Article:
But, despite the gravity and devastation of 9/11, there is and was hope to be found in Jesus. 

How can I say this when such evil things like this happen? 

Psalm 46:1-2 says, “God is our refuge and strength, a very present help in trouble. Therefore we will not fear though the earth gives way, though the mountains be moved into the heart of the sea.”

This passage, among many others in the Bible, promises us that God didn’t abandon the world on that day. He didn’t desert those who were killed, the first responders who risked their lives to save people trapped under debris, or the people who lost loved ones due to the attack. Even in situations where the world was literally crumbling at people’s feet, God promised to be a refuge for those who were hurting and needed a Savior. God was still moving, providing hope, help, and comfort to those in need. 

Likewise, He is a God of justice who will bring about the judgement of those who were responsible for the 9/11 attacks. Psalms 37:28 says, “For the Lord loves justice and does not abandon His godly ones; They are protected forever, But the descendants of the wicked will be eliminated.” It also says in Proverbs 21:15, “The exercise of justice is joy for the righteous, but is terror to the workers of iniquity.”

I want to end with the following quote. This quote is an excerpt of a prayer by John Piper who said this a decade after 9/11 took place. He said: 

“We turn to you, heavenly Father, as our rock and our refuge, as our King and our comforter. We pray that you continue to sustain all those who lost loved ones on 9/11. Show them mercy. Give them comfort. For those who believe in you, minister by your Spirit and the truths of your word. For those who are far from you, use this tragedy in a new way a decade later to draw these broken-hearted men, women, and children to yourself...We thank you Lord for the firemen and police officers who risked their lives, and often gave their lives, to search for and rescue the victims of 9/11... May every moment of adversity and prosperity point us to Christ. Keep our eyes fixed on the Author and Perfector of our faith. Let us run to Christ. Let us cling to Christ. Let us find forgiveness in Christ. Let us find assurance in Christ. For the only true promise of peace, in this life and in the next, is found in Christ. We gladly confess that he is our only comfort in life and in death. Some trust in chariots; some trust in horses; some trust in the Koran; some trust in their wealth; some trust in their ancestors; some trust in their degrees; some trust in tanks and talks and predator drones. But we trust in the name of the Lord our God. It’s in his name of the Lord Jesus that we live and move and have our being, and it’s in his name we pray, Amen.”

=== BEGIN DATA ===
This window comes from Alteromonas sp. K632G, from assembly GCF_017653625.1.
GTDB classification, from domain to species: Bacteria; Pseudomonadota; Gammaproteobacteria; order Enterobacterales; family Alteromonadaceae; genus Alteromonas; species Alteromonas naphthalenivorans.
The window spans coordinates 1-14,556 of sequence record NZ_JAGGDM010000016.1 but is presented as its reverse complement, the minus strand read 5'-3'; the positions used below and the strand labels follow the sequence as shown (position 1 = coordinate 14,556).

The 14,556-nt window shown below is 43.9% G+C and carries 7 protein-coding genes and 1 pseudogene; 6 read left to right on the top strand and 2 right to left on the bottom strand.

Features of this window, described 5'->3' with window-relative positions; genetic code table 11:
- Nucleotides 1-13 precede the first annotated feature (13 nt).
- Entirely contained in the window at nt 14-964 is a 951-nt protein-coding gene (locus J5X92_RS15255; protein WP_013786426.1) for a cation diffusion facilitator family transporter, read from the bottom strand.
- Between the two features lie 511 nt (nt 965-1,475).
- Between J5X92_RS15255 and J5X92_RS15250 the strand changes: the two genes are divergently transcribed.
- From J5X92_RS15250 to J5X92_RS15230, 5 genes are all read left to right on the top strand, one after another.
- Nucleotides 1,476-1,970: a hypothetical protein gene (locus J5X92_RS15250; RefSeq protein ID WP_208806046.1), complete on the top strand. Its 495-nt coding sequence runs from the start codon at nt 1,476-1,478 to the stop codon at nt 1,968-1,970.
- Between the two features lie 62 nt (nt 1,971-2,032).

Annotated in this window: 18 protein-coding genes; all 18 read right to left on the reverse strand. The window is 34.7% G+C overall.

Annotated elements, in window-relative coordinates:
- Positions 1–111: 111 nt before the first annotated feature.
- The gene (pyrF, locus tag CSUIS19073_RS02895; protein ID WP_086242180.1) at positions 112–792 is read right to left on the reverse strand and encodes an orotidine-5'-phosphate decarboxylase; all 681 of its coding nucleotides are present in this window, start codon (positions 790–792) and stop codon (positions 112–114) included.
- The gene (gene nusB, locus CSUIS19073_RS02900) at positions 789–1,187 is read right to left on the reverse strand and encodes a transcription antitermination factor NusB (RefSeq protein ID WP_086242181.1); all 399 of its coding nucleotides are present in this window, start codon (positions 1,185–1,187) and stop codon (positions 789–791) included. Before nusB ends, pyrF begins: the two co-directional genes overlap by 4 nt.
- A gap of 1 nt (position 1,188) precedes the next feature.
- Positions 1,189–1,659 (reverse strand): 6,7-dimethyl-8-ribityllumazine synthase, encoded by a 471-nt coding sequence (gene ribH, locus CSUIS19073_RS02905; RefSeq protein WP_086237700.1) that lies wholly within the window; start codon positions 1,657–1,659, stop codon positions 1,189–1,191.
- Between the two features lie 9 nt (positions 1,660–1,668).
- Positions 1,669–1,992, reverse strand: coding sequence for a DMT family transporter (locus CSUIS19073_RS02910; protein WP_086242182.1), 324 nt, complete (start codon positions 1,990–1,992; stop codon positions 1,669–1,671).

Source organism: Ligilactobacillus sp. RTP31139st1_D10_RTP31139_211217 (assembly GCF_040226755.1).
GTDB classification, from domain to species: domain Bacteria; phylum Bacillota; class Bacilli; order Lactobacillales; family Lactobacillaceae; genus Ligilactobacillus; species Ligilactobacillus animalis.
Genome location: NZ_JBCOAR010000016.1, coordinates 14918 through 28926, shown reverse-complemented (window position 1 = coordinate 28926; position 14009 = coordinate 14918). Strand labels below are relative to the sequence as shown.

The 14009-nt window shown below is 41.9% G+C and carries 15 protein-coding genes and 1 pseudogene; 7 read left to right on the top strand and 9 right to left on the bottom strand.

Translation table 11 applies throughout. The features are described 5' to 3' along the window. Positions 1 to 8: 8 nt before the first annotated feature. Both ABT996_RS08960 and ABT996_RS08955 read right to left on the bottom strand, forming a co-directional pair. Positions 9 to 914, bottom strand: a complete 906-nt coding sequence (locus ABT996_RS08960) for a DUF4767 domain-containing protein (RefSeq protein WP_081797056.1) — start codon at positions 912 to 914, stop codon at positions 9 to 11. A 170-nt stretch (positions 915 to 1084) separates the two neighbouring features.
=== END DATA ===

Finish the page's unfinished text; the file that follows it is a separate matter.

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Why You Should Do a Technology Cleanse

By: ALEX SHIPLEY on | Comments: 1
Have you ever sworn you got a text message or heard your phone ring only to pull your phone out of your pocket and realize there was no notification or phone call? This phenomenon is called phantom vibration syndrome, otherwise known as “ringxiety”. These hallucinations have a variety of possible causes such as attachment anxiety to your phone, the fact that your phone is a part of you (much like a pair of glasses you wear everyday), and even having an addiction to your cellular device. While there’s tons of research that goes into this strange occurrence, the point is, sometimes it’s good to put our technological devices aside for a brief time to improve, and even test, our mental and physical health.